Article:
By Kayode Ketefe
Chief Gani Fawehinmi
Today September 5, 2013, marked the fourth anniversary of the demise of the legal legend, Chief Gani Fawehinmi SAN. The late Chief belonged to the exclusive group of Nigerians (dead and living) whose lives are so much woven round and deeply embedded in some concepts that their very names evoke the essences depicted by the respective concepts. They are inexorably linked with some ideas or phenomena advanced to such seemingly superhuman height that history readily accords a place to them.
Gani was steeped in social reformation via the invocation of the composite endeavours of criticisms, legal advocacy, and public interest litigation was his forte. As a matter of fact, Gani’s peculiar life had a spawn a concept called “Fawehinmiism”. He lived and died for it.
Today, the nation is standing still to celebrate this legend. Gani stood out larger than life for most part of his adult life on accounts of altruistic pursuits of making the life better for mankind.
It was the local journalists who invented the unorthodox style of referring to this legal icon by his first name “Gani” instead of his long surname, Fawehinmi. It was an expedient initiative since the surname was considered too long for headline purposes; and Gani was always making the headlines!
Born on Friday, April 22nd, 1938, Gani lost his father midway into his tertiary education and stinted his way through engagement in menial works, including washing toilets in London! Driven by determination to make a success of his life, he seared through all the difficulties with unbridled enthusiasm and peerless courage and eventually obtained the object of his desire – a licence to practice law. He was called to the Bar on January 15, 1965.
Right from the time he established his chambers. Gani Fawehinmi & Co in Lagos, this unusual man set for himself the selfless task of reforming his society through utilisation of law as an instrument of socio-political and economic reformation.
A human and civil rights lawyer par excellence, he was the most vociferous agitator for the rule of law, due process, constitutionalism and liberal democracy. He had a pathological hatred for all forms of corruption. Gani had been known to flatly reject lucrative briefs that were contrary to his principles.
One of the criticisms his adversaries levelled against him was that Gani was stubborn and unyielding. Whether or not this is true is matter of perception. But his famed obstinacy, to many objective minds, stemmed from unrepentant stance on his personal convictions – a quality wanting in many Nigerians today including most of our leaders!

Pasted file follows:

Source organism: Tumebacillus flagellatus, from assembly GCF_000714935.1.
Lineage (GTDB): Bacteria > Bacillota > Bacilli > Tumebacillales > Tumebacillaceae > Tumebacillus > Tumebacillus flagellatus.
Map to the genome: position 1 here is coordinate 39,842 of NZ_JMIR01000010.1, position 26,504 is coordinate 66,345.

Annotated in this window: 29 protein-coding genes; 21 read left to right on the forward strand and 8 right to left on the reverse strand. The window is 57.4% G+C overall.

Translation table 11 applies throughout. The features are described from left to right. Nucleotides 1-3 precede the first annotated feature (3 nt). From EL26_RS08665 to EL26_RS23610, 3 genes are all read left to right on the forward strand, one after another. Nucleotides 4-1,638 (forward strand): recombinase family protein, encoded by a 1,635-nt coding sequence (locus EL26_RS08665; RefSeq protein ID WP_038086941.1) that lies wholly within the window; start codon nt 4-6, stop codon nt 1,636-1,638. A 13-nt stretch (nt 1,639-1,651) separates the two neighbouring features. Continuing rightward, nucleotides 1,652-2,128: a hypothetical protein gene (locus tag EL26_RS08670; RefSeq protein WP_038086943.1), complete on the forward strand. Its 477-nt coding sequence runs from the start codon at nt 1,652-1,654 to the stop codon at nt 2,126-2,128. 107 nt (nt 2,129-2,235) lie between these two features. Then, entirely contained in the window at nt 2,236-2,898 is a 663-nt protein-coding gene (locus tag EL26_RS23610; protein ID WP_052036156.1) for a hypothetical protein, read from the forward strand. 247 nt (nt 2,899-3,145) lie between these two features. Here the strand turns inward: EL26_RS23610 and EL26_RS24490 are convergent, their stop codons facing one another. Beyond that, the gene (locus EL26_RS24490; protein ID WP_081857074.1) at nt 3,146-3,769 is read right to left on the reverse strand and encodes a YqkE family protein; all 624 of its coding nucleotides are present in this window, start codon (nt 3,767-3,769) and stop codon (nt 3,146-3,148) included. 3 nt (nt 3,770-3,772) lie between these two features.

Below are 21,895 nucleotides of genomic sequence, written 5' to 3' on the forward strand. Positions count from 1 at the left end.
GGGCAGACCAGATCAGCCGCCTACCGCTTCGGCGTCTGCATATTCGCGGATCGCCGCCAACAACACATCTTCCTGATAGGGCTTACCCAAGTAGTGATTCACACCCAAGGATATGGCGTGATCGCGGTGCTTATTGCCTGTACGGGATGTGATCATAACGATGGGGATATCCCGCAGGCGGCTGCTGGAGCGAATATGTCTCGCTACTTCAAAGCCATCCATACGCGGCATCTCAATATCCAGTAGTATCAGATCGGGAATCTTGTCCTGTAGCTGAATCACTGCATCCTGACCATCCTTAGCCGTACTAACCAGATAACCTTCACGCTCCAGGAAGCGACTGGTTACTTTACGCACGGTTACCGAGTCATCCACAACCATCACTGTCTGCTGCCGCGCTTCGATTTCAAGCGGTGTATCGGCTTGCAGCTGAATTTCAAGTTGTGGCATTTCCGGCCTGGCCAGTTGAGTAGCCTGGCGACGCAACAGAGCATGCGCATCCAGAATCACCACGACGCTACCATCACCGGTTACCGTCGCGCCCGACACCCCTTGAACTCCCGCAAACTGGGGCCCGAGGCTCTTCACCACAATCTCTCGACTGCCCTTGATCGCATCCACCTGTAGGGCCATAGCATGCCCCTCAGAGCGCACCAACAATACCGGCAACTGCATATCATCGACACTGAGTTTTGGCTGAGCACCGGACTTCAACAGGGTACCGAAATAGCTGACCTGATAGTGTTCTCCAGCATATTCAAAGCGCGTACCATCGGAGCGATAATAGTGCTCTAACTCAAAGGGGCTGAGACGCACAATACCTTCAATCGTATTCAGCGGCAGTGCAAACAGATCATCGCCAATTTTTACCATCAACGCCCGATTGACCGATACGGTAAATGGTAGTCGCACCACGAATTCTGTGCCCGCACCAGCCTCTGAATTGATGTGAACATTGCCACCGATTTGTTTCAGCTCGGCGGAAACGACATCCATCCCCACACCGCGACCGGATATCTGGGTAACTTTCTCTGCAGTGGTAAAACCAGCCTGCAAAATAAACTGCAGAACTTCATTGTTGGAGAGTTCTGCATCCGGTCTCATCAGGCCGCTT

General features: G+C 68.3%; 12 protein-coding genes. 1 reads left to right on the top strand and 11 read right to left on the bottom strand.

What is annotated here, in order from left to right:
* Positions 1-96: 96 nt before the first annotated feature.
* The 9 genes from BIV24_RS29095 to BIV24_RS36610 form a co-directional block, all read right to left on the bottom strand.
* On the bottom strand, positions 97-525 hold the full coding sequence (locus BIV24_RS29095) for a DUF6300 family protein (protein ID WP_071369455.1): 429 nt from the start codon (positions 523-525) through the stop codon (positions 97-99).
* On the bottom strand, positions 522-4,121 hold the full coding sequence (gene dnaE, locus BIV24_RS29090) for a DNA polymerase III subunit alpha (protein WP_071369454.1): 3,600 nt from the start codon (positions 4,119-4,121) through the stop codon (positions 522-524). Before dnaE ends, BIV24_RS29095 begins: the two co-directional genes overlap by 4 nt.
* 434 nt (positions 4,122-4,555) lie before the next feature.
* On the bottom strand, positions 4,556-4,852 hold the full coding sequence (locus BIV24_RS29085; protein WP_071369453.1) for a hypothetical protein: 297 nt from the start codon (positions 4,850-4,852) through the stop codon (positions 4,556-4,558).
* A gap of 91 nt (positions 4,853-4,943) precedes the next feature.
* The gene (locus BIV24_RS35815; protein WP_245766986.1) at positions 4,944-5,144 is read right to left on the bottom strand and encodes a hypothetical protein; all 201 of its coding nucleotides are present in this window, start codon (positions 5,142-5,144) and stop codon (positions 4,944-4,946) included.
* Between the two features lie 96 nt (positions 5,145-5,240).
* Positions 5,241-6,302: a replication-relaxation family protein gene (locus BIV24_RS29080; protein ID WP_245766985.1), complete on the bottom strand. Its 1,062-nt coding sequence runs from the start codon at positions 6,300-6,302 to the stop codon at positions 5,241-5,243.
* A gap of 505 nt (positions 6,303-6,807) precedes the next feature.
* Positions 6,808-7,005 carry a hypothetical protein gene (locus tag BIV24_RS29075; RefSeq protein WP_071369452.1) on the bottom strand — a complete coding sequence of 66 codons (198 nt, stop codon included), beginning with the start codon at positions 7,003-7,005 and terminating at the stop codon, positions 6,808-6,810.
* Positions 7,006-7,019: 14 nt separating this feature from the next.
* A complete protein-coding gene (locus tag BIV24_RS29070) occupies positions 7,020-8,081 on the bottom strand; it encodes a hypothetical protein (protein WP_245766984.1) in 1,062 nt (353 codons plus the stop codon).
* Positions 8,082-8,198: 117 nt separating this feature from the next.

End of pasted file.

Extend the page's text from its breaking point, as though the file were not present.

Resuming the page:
He was the first Nigerian to start publishing a law report, debuting at a time when most lawyers relied on foreign law reports. The Nigerian Weekly Law Reports, which he started on October 1st, 1985, still exists till today.
Gani was a barbed thorn in the flesh of successive Nigerian governments, especially the military. He was a firebrand that spat venom against the broadside of governmental highhandedness and man’s inhumanity to man. He was arrested, incarcerated and even imprisoned countless number of times, all on accounts of his outspokenness and vitriolic criticisms of governments’ aberrations of rule of law. The following simple statistics tell a lot: He was locked in security cells 32 times and imprisoned eight times by different military governments!
But his spirit remained irrepressible throughout his life. It was only somebody like Gani that would be released from prison and still go to public arena moments later to organise another rally against the same military government! He summarised his philosophic orientation simply thus: “I am not a middle-of-the road man, what I believe in, I pursue intensely.”
It is these attributes that made the former United States Ambassador to Nigeria, Mr. Walter Carrington (1993–1997) to say “Gani’s chamber is the shrine of democracy and rule of law!”
For reasons probably not unconnected with his vibrant outspokenness, principled stance and often unconventional approaches to issues, the Legal Practitioners Privileges Committee did not consider him fit to be awarded the prestigious honour of Senior Advocate of Nigeria for many decades.
By the time he was belatedly given the SAN award in 2001, Gani had grown to such a phenomenal colossus that his name was even an honour to the award rather than the other way round! His inclusion in the rank of SAN was simply a beatification of that rank! Retired Justice of the Supreme Court, Justice Kayode Eso, described him as “one of the greatest advocates to have worn the silk.”
Some people were surprised when even his putative number one adversary, former President Ibrahim Babangida, once showered him with adulatory epithets and described him as the only social critic and human rights crusader he most respected. But such was the virtues of Gani that even when you antagonised him, you would nonetheless recognise that his own battle was a more conscientious one, based on higher moral pedestal.
It is suffice it to say Gani Fawehinmi would live forever in the minds of Nigerians who appreciate his contributions to make Nigeria a better country
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